Peter Harter and Gene Quinn wrote an excellent blog recently (November 9, 2016) entitled “Trump on IP and Patent Reform: What Silicon Valley Doesn’t Understand.” The authors dispute the contention of some in the tech community that Trump is disinterested in IP because he hasn’t discussed patent reform. They raise four key points about Trump and IP:
1. Trump’s campaign website, in the trade section, calls for the U.S. to pursue China and others for stealing American IP.
2. The GOP campaign platform sets forth that: (a) patents are a private property right like land protected by the Constitution; an (b) theft of IP has become a national security issue.
3. John G. Trump, the Uncle of Donald Trump, was an MIT Professor who was also an inventor, scientist, and entrepreneur that served his country during World War II inventing new radar technologies. (Here’s a New Yorker article on his John G. Trump).
4. Much of Trump’s wealth is tied up in the value of the various Trump trademarks and his own likeness, which he licenses and commercializes.
As is evident from the above, a significant element of Trump’s stated IP policies to date are tied in with his policies towards China. In fact, his China policies are also closely related to his trade policies. On his campaign website, three of his seven points to rebuild the American economy through free trade are China-specific including: (a) instructing the Treasury Secretary to label China as a currency manipulator; (b) Instruct the U.S. Trade Representative to bring trade cases against China, both in this country and at the WTO; and (c) use every lawful presidential power to remedy trade disputes if China does not stop its illegal activities, including its theft of American trade secrets – including the application of tariffs consistent with Section201 and 301 of the Tariff Act of 1974 and Section 232 of the Trade Expansion Act of 1962. The Trump website also cites the U.S. ITC report on the Theft of American Intellectual Property (2013) for the proposition that improved protection of intellectual property in China would produce more than 2,000,000 more jobs “right here in the United States.”
Trumps’ economic advisor, Dr. Peter Navarro, is an economist who teaches at the University of California, Irvine who may have assisted in elevating these IP issues to the attention of the President-elect. Dr. Navarro has written several books on China-related political and trade issues including “Death by China”, “Crouching Tiger: What’s China’s Militarism Means for the World”, and “The Coming China Wars: Where They Will be Fought and How They Can Be Won.” Death By China has been made into a documentary. Parts of the book and movie discuss counterfeiting and piracy, trade secret thefts, substandard and counterfeit products, and technology transfers.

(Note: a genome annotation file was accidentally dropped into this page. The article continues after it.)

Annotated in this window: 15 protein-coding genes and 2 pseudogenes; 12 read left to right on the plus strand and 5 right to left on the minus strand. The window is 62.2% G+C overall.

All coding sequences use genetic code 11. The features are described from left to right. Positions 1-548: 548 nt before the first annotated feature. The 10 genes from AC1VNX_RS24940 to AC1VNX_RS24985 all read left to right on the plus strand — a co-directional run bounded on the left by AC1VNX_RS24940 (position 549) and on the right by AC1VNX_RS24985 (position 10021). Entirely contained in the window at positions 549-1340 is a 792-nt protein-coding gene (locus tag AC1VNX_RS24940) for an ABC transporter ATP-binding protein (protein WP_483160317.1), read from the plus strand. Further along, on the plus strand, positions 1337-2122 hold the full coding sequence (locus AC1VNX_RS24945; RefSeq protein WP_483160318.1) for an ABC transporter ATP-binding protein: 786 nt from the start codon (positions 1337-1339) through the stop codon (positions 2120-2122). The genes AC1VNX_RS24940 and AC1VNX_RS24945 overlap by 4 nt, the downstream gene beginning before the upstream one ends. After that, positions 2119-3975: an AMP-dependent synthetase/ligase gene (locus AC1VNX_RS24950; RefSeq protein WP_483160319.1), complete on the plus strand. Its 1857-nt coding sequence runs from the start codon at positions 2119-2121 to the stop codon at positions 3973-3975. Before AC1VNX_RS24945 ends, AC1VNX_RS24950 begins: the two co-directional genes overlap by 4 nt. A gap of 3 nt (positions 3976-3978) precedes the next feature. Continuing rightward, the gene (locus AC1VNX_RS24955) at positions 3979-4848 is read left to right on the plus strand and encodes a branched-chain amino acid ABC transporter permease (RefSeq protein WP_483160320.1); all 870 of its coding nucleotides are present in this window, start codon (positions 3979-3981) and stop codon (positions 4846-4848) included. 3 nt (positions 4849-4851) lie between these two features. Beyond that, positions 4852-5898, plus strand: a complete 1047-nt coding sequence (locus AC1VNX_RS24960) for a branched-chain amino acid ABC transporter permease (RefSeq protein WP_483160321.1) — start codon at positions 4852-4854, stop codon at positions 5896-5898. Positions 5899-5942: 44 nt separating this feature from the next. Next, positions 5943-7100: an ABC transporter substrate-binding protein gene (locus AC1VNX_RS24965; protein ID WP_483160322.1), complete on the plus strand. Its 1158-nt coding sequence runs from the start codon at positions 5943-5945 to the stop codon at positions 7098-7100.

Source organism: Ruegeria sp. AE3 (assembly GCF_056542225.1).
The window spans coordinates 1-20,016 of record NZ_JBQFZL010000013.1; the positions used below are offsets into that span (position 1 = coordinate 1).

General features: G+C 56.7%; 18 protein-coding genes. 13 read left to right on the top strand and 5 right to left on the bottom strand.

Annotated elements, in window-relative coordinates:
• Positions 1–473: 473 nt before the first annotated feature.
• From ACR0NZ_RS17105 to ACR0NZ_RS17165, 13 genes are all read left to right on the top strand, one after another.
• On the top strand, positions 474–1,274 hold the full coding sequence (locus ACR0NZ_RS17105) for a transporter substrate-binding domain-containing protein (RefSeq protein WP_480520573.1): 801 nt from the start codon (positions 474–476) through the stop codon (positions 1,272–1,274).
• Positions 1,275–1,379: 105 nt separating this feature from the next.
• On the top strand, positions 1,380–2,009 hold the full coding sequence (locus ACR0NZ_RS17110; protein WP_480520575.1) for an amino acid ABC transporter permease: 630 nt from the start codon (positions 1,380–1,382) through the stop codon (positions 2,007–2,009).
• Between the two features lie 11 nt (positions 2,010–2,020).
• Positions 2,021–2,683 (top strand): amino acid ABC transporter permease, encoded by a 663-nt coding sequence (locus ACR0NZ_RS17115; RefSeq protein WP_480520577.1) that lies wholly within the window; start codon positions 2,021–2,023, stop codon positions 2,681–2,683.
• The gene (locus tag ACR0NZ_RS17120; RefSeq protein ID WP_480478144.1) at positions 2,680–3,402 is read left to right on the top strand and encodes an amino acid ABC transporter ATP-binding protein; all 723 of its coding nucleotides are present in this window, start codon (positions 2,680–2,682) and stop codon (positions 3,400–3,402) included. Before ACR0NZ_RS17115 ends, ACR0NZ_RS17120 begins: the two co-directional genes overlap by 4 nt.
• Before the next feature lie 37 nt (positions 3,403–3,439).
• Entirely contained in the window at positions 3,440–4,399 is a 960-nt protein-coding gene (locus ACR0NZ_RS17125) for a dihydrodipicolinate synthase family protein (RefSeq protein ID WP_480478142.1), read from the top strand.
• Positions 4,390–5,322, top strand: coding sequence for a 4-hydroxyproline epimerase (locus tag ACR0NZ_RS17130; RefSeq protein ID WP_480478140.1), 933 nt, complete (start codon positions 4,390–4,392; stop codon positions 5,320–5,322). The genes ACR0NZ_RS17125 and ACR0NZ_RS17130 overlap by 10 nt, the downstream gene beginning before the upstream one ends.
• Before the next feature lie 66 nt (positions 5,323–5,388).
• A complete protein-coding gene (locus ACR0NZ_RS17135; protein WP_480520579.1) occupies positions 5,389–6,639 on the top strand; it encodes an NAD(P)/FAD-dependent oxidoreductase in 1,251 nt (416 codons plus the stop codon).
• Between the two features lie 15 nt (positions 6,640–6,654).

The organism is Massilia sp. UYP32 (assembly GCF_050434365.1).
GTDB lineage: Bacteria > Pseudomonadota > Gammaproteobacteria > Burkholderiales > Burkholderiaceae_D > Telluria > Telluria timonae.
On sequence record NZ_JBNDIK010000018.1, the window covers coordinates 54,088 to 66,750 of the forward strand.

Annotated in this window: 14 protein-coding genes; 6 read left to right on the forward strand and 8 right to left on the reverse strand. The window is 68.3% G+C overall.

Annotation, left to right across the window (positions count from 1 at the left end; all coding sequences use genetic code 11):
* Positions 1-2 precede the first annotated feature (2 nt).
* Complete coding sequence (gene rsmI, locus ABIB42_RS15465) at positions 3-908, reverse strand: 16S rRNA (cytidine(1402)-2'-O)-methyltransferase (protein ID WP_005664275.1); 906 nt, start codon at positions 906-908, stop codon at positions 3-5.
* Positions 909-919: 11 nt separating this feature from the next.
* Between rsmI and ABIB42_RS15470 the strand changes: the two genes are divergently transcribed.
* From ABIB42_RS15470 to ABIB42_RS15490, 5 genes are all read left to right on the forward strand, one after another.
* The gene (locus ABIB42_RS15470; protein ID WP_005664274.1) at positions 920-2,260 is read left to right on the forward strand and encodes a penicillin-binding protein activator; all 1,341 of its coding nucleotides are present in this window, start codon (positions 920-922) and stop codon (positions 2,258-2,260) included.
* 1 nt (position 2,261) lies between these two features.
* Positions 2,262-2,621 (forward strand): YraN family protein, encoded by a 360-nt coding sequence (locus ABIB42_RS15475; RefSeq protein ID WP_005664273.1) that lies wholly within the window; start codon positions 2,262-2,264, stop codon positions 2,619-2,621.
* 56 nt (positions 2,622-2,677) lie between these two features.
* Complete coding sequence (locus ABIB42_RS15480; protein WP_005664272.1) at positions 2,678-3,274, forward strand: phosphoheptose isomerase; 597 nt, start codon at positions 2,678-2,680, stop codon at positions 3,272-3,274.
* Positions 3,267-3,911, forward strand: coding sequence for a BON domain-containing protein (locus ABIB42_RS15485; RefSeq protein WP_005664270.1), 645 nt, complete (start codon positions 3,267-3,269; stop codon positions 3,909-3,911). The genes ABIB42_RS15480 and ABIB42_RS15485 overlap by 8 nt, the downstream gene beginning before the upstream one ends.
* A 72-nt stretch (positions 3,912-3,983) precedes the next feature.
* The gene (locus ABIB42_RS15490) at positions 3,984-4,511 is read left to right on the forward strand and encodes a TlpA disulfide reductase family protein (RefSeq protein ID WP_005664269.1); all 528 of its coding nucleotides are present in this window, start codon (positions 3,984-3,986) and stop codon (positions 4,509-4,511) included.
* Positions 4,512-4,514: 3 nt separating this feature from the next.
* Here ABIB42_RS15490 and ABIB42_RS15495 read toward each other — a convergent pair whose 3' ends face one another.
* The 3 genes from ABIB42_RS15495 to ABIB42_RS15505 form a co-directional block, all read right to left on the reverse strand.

Considering the President-elect’s various businesses, there are, indeed, numerous trademark registrations (live and dead) for Trump-related trademarks in the United States and in China, including eponymous trademarks Donald J. Trump for various products, Trump University, Trump Shuttle and Trump Tower. I venture to guess that when he assumes the presidency, Donald J. Trump will be the most prolific developer of brands and owner of trademarks of any US president.
Sadly — and not unlike other famous figures — Donald Trump may also thereby become the US president with the most trademarks squatted on in China. Attached here is a list of some of some of the Trump marks on the official website of the State Administration for Industry and Commerce, and of a private website. Full Disclosure: these websites may not be fully up to date, and it would be very time consuming to determine if each of the trademark applications involving the Trump name were made in good faith. On first glance, not all of them were applied for by companies that look like Donald Trump’s Chinese name is (唐纳·川普, or Tangna Chuanpu in Romanized Chinese). As an experiment to see what type of company might be applying for the Trump mark, on the last two pages of this attachment, I also looked up other marks held by one company that owns a Trump Tower mark. This company also owns a Samsonite Mark and a mark that looks like the Venetian Hotel in Las Vegas, an interesting choice of marks for classes 18 (leather goods) and 32 (light beverages).
It seems like leather companies, such as this company, have been engaged in interesting branding choices in China. In a wholly unrelated high profile case earlier this year, another leather company won the right to use Apple’s iPhone mark as its brand for leather goods. In my personal opinion, it would serve China well to clean up its registry of squatted marks to avoid these issues for Presidents-elect, tech companies, and run of the mill entrepreneurs.